What is it like to grow old? Locked as we are into our ghettos of age, we seldom come into close contact with the elderly, and few of the are as articulate as Diana Athill. She shows how growing old can be a challenge and a reward in itself. Scrupulously honest about her past life as an active woman, a loving partner, and an outstanding editor and writer, she is equally as honest about her present weakness and sense of loss. Still writing at age 101, she has am attitude of ‘enjoy yourself as much as you can without doing any damage to other people.’
A rare treasure of a book and a writer.
I love Gloria Steinem. This book is an inspiration and a reminder that our intellectual life doesn’t end as we grow older. I feel better about turning 70 after reading this book. Go, Gloria!
As I enter my seventies, I find myself looking for a guide on how to do it. So far, I’ve read May Sarton’s journals, and they helped a bit. She mentions Doris Grumback, so I tried hers, and I found it much more helpful. For one thing, Grumbach doesn’t seem so self-absorbed. She is still engaged, still traveling, still involved in other people’s lives.
I particularly enjoyed her descriptions of her travels and the acknowledgement that it is probably for the last time. My travelling days have also come to an end, and I enjoy looking back at my trips and the good memories they hold. Fortunately, I never took a camera, so my memories are not limited to the size of a view-finder. I also don’t have piles of photographs to dispose of.
Grumbach offers a good example of aging gracefully. I’d love to share a cup of coffee with her.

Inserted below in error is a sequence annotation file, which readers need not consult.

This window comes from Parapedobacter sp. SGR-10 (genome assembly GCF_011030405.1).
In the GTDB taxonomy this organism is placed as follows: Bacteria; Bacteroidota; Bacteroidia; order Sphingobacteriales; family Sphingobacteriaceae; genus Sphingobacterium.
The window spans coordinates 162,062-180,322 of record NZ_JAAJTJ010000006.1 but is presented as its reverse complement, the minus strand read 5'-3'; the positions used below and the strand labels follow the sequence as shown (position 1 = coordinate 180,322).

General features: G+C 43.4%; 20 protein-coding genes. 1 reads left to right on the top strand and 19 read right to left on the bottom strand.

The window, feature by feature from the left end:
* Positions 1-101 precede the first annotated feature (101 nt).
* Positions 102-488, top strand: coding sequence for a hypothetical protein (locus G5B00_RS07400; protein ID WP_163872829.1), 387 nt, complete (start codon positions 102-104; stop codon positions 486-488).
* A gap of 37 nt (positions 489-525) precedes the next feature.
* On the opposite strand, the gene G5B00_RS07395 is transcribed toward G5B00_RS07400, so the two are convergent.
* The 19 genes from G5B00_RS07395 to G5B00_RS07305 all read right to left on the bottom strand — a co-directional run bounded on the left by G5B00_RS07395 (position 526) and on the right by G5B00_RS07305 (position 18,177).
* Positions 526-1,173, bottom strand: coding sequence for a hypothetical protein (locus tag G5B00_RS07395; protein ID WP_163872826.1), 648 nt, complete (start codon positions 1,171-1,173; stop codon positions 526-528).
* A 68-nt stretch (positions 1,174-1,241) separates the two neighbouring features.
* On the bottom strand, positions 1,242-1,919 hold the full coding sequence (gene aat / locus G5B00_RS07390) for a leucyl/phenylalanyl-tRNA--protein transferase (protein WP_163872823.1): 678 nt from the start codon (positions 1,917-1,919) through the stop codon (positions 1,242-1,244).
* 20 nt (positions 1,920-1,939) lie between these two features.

Surprised by the success of her first journal, A Journal of A Solitude, May Sarton followed it with this second journal. Not quite as interesting, but it contains the themes that will continue through her journals—her preoccupation with the weather, love of gardening, and the importance of her friends.
Leaving the small house she lived in, she moves to a three-story house along the coast of Maine.There she struggles with the challenge of trying to keep a garden in the severe weather and the coming and going of her friends.
She was a difficult person to know, but she was honest, and that comes through in her journals. It is an interesting journey, and I’m glad she shared it with us.
May Sarton is famous for her poetry, plays and novels, but it is her journals that speak to me the most. She writes about the tension she feels with the tug and pull between her love of solitude and the joy she experiences with groups of people, the pleasures of living alone and the worry about her independence as she ages.
I recommend this book to anyone living alone at this age and curious about how another person experiences the milestone.
We have so few voices that tell us what to expect when we age. May Sarton is one of the few, and we are lucky to have her record of what old age is like. Whether in her journals, or her poetry, her clear voice articulates the challenges and rewards of the end of life.
Whether it’s the delights of ‘Lunch in the Garden’ or the power of memory in ‘The Tides’, she is able to put into words what many of us feel, but are unable to express: the joy of a warm summer day or the pull of memories that we are unable to resist and are swept away by.
I’m reading it to get ready.